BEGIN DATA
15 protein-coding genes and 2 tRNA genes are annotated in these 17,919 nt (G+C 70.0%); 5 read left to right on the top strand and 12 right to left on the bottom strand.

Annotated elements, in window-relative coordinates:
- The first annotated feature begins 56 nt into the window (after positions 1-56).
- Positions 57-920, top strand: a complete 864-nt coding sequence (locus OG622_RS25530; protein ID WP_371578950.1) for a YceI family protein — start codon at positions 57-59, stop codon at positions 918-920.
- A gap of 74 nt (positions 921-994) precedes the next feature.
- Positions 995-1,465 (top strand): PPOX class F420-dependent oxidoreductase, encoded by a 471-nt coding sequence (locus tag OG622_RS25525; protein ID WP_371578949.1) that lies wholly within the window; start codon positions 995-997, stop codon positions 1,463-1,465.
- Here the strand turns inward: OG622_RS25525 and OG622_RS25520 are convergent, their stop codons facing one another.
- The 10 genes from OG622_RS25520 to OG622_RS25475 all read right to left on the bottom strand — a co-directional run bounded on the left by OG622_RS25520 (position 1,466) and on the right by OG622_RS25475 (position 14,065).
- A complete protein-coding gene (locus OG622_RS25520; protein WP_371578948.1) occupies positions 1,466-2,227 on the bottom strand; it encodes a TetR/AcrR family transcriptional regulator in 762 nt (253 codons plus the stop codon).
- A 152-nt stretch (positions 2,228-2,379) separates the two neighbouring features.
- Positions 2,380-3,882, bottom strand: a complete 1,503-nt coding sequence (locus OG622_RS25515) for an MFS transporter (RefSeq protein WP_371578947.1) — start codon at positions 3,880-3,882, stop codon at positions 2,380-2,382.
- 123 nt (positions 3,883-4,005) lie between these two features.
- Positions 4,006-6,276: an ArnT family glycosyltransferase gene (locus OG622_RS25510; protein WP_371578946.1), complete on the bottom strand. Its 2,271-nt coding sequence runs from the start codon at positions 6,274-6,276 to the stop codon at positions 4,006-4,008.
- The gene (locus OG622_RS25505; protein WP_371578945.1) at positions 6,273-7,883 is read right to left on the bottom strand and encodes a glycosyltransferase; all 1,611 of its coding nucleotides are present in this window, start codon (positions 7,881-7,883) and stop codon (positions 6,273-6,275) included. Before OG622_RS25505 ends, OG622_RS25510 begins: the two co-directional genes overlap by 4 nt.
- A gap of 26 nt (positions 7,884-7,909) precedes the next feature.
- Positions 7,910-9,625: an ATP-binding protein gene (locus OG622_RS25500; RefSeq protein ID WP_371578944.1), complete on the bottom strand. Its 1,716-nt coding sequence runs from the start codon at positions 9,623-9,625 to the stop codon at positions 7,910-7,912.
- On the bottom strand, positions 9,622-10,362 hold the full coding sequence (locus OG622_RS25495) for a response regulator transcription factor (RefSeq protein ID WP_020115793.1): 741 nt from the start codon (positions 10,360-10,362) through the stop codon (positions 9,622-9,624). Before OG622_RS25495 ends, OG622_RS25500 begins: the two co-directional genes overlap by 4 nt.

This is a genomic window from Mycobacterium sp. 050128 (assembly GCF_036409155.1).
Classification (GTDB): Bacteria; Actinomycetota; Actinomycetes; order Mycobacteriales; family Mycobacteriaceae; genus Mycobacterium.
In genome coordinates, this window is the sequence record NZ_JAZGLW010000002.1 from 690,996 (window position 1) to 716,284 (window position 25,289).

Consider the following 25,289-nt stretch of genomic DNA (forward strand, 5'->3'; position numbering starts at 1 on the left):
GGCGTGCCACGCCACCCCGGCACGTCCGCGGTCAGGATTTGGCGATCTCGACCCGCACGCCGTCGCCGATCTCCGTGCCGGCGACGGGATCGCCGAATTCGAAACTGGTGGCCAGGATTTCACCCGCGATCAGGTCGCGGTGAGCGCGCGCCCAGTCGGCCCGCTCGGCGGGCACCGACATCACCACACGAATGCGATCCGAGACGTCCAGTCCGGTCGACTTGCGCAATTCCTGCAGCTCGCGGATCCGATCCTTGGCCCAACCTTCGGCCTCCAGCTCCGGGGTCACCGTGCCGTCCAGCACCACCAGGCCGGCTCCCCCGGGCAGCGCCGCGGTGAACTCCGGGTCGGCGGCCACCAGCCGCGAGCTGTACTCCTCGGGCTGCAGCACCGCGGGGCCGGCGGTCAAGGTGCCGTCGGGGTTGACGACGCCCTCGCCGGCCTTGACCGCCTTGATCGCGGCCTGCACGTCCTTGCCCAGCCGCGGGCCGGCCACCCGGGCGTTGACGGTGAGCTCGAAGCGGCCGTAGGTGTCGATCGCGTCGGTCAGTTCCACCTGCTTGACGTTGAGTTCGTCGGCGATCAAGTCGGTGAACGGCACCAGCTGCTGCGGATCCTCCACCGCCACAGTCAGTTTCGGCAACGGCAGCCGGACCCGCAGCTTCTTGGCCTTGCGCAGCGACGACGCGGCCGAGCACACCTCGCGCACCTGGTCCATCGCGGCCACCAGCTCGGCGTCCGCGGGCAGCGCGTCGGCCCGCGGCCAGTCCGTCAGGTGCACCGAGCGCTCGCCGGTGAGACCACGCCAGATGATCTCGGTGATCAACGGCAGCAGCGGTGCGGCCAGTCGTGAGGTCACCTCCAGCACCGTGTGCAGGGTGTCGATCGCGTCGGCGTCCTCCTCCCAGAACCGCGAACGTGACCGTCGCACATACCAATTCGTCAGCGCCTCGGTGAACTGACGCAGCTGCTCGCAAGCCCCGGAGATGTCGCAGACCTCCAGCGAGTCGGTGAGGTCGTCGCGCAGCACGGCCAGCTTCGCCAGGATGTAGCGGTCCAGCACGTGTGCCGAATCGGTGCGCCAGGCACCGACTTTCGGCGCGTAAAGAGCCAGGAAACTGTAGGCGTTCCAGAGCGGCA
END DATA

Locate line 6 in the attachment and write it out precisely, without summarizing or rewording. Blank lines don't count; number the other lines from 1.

- Positions 995-1,465 (top strand): PPOX class F420-dependent oxidoreductase, encoded by a 471-nt coding sequence (locus tag OG622_RS25525; protein ID WP_371578949.1) that lies wholly within the window; start codon positions 995-997, stop codon positions 1,463-1,465.